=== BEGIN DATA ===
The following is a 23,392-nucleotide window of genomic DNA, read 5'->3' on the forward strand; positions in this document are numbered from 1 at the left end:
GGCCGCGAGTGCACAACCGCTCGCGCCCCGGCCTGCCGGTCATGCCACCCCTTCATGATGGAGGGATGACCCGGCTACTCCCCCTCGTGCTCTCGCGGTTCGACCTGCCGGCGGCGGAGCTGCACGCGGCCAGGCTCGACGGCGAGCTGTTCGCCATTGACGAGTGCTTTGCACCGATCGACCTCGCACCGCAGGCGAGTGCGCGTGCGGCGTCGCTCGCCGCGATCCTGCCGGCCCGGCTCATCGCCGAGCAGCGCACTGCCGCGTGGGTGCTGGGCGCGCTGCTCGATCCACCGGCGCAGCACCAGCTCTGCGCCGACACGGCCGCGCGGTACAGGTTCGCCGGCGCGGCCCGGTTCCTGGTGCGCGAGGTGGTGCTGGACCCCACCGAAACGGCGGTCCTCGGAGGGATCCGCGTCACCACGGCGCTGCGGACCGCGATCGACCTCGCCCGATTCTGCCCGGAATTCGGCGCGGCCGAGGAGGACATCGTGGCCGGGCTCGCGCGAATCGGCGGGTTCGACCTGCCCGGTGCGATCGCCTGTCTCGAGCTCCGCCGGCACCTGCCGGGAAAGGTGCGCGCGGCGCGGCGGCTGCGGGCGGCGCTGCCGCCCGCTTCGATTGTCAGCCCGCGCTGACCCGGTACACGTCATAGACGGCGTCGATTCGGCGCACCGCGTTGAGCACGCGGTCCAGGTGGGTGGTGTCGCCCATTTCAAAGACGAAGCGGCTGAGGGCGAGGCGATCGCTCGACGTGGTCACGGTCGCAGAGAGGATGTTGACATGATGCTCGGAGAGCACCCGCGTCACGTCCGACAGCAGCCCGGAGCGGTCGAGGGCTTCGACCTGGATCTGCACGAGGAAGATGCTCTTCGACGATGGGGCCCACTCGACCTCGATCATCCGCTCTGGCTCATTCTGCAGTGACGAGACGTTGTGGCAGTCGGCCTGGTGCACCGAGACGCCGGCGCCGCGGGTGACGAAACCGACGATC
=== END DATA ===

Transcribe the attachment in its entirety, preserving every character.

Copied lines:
The following is a 23,392-nucleotide window of genomic DNA, read 5'->3' on the forward strand; positions in this document are numbered from 1 at the left end:
GGCCGCGAGTGCACAACCGCTCGCGCCCCGGCCTGCCGGTCATGCCACCCCTTCATGATGGAGGGATGACCCGGCTACTCCCCCTCGTGCTCTCGCGGTTCGACCTGCCGGCGGCGGAGCTGCACGCGGCCAGGCTCGACGGCGAGCTGTTCGCCATTGACGAGTGCTTTGCACCGATCGACCTCGCACCGCAGGCGAGTGCGCGTGCGGCGTCGCTCGCCGCGATCCTGCCGGCCCGGCTCATCGCCGAGCAGCGCACTGCCGCGTGGGTGCTGGGCGCGCTGCTCGATCCACCGGCGCAGCACCAGCTCTGCGCCGACACGGCCGCGCGGTACAGGTTCGCCGGCGCGGCCCGGTTCCTGGTGCGCGAGGTGGTGCTGGACCCCACCGAAACGGCGGTCCTCGGAGGGATCCGCGTCACCACGGCGCTGCGGACCGCGATCGACCTCGCCCGATTCTGCCCGGAATTCGGCGCGGCCGAGGAGGACATCGTGGCCGGGCTCGCGCGAATCGGCGGGTTCGACCTGCCCGGTGCGATCGCCTGTCTCGAGCTCCGCCGGCACCTGCCGGGAAAGGTGCGCGCGGCGCGGCGGCTGCGGGCGGCGCTGCCGCCCGCTTCGATTGTCAGCCCGCGCTGACCCGGTACACGTCATAGACGGCGTCGATTCGGCGCACCGCGTTGAGCACGCGGTCCAGGTGGGTGGTGTCGCCCATTTCAAAGACGAAGCGGCTGAGGGCGAGGCGATCGCTCGACGTGGTCACGGTCGCAGAGAGGATGTTGACATGATGCTCGGAGAGCACCCGCGTCACGTCCGACAGCAGCCCGGAGCGGTCGAGGGCTTCGACCTGGATCTGCACGAGGAAGATGCTCTTCGACGATGGGGCCCACTCGACCTCGATCATCCGCTCTGGCTCATTCTGCAGTGACGAGACGTTGTGGCAGTCGGCCTGGTGCACCGAGACGCCGGCGCCGCGGGTGACGAAACCGACGATC